Toward Intrusion Tolerant Clouds
A DARPA/I2O grant (November 2011 - September 2016) to Johns Hopkins University, Purdue University and University of California at Irvine. A component of the DARPA Mission-Oriented Resilient Clouds (MRC) program. Principal Investigator: Yair Amir. Subcontract PIs: Cristina Nita-Rotaru, Michael Franz.
Cloud computing offers a new, cost-effective approach for running the nation's IT infrastructure. As critical services move to a relatively small number of large distributed systems, ensuring the availability, reliability, and security of those systems becomes essential. Our experience has shown that a scalable, highly-available cloud system requires consistent replicated global state and a distributed messaging system that connects the cloud components. However, there is a large gap between today's cloud systems and a truly resilient cloud architecture; this gap is the vulnerability to intrusions. The systems in use today were not designed to withstand sophisticated attackers who may successfully compromise one or more machines in the system. Modern cloud systems are generally composed of homogeneous hosts on the widely accessible Internet. Because these systems are on the Internet, they are subject to attack. However, today's systems typically rely on perimeter defenses and implicitly trust all hosts in the system; an attacker who is able to gain access to a single host can cause serious damage throughout the system. Moreover, the homogeneity of the hosts means that the same exploit will be effective against all of them, so even if hosts are not implicitly trusted, a determined attacker can compromise a large fraction of the system and do considerable damage. A resilient cloud must continue to function correctly and perform well under sophisticated attacks, including when the system is partially compromised. However, the algorithms and tools needed to build consistent global state and distributed messaging systems that meet this requirement do not exist in practice. Our goal in this project is to invent, develop, and transition the replication and messaging tools necessary to make public and private clouds resilient to sophisticated intrusion attacks. The proposed plan includes:
- Developing the first scalable, intrusion-tolerant replication protocol that provides performance guarantees under attack, including extremely sophisticated intrusions.
- Developing the first scalable tunable intrusion-tolerant overlay messaging engine, containing two
new sets of protocols: Controlled Authenticated K-Paths Routing and Controlled Authenticated Flooding.
- Controlled Authenticated K-Paths Routing: routes a message from source to destination along K node-disjoint paths, providing protection against up to K-1 compromised nodes, while incurring a cost that is K times the cost of standard secure link-state routing.
- Controlled Authenticated Flooding: provides optimal intrusion tolerance -- if there is even a single path of correct nodes from source to destination, the message will arrive.
- Developing automated diversity to be incorporated with the replication and messaging engines, providing each of their instances in the cloud network with a diverse attack surface.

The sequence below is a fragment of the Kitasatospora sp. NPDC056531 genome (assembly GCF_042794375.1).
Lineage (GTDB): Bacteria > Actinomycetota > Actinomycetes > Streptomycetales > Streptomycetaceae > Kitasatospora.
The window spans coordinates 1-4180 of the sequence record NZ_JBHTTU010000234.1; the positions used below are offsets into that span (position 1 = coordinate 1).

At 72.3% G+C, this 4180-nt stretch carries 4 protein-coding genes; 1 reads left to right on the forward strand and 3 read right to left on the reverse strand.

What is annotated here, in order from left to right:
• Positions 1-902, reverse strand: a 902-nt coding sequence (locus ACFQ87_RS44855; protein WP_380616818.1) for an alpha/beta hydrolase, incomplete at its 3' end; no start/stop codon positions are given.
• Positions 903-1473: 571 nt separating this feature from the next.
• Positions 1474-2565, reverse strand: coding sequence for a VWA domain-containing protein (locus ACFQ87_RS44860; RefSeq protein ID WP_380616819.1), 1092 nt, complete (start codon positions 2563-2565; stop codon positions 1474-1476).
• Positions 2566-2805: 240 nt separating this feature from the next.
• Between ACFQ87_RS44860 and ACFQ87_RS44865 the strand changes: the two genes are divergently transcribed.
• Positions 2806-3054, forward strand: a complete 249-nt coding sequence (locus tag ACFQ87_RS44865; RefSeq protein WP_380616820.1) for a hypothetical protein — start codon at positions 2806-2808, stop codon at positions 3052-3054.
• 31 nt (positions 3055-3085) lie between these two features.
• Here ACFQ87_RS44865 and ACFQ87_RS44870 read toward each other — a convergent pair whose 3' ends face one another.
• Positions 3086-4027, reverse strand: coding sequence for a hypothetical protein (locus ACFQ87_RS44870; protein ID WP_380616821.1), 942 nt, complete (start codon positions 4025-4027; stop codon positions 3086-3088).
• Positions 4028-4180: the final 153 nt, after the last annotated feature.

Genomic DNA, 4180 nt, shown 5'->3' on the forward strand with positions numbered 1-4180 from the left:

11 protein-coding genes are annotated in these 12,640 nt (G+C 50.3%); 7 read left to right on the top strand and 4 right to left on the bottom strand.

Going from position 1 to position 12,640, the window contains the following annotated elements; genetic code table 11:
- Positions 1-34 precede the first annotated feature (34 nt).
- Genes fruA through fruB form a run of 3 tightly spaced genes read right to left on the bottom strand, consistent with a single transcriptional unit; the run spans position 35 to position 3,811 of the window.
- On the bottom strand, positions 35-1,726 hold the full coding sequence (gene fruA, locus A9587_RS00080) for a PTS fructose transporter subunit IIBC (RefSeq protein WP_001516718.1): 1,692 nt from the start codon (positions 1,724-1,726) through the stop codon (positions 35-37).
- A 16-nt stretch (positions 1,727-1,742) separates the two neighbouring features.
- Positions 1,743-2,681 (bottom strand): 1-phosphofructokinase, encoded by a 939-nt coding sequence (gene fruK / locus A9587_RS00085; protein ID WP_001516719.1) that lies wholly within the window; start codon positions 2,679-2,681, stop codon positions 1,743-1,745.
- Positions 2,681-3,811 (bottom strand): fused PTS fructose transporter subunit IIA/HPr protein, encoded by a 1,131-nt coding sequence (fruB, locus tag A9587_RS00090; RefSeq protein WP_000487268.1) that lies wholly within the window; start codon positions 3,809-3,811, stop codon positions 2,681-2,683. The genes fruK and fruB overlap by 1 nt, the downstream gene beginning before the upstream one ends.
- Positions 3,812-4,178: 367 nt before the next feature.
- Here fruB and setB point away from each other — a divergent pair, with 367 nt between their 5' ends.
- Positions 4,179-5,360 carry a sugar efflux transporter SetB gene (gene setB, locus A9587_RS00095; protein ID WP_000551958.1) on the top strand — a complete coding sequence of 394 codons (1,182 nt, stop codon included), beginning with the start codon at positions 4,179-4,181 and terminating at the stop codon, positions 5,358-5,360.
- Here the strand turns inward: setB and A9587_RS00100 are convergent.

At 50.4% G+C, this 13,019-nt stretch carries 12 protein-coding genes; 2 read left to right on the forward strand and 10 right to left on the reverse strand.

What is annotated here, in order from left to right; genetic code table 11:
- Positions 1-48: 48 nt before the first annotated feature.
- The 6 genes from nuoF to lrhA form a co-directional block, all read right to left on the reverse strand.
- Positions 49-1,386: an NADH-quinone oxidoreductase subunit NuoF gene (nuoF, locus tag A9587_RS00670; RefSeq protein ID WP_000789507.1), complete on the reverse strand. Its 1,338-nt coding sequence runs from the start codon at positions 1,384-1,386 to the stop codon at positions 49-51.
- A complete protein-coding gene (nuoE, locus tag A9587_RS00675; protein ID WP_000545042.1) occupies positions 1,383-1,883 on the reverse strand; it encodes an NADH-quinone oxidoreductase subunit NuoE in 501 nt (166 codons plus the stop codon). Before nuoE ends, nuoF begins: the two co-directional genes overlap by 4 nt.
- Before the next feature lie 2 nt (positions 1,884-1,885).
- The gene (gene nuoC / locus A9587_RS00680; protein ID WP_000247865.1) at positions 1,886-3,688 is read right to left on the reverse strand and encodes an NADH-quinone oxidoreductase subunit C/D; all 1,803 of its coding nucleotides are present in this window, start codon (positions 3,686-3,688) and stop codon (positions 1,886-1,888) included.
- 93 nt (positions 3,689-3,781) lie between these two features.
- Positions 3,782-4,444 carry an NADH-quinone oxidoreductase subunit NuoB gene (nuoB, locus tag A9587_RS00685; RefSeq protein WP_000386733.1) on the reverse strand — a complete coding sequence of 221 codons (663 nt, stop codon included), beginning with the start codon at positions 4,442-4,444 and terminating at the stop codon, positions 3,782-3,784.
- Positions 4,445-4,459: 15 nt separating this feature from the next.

- Developing a detection, diagnosis and prediction engine that will use cloud entities' log streams to allow real time detection and prediction of faults and attacks.
- Implementing the previously mentioned components into a real cloud system running on the wide-area network.
Johns Hopkins University:
Purdue University: Andrew Newell, Jeff Seibert, Endadul Hoque, Sebastian Moreno.
University of California, Irvine: Andrei Homescu, Stephen Crane, Steven Neisius.
Results and Current Activities
- We have designed a Controlled Authenticated K-Paths routing protocol, and two Controlled Authenticated Flooding protocols. The first flooding protocol is Priority Flooding with Source-Based Fairness, which is designed for cloud monitoring and ensures that the most important messages from each source reach their destination in a timely manner. The second is Reliable Flooding with Flow-Based Reserved Capacity, which is designed for control messages and ensures reliable message delivery.
- We have implemented the K-Paths routing algorithm and the two flooding algorithms in the existing Spines framework.
- We have tested the K-Paths routing algorithm and the flooding algorithms on both a simulated network and a real cloud overlay network.
- We have developed a practical, survivable, intrusion-tolerant replication engine by integrating the Prime replication system, which provides performance guarantees under attack, with compiler-based diversification that allows each replica to run different version of the software. Moreover, replicas are periodically rejuvenated as part of a proactive recovery protocol, and each replica generates a new, diverse version of the software upon rejuvenation. The compiler-based diversification is provided by the MultiCompiler developed by Michael Franz's group at University of California, Irvine.
- We have developed theoretical results concerning the placement of limited numbers of diverse variants (e.g. different operating systems) within a system.
- MRC Kickoff Meeting in Crystal City, VA, November 2011: Slides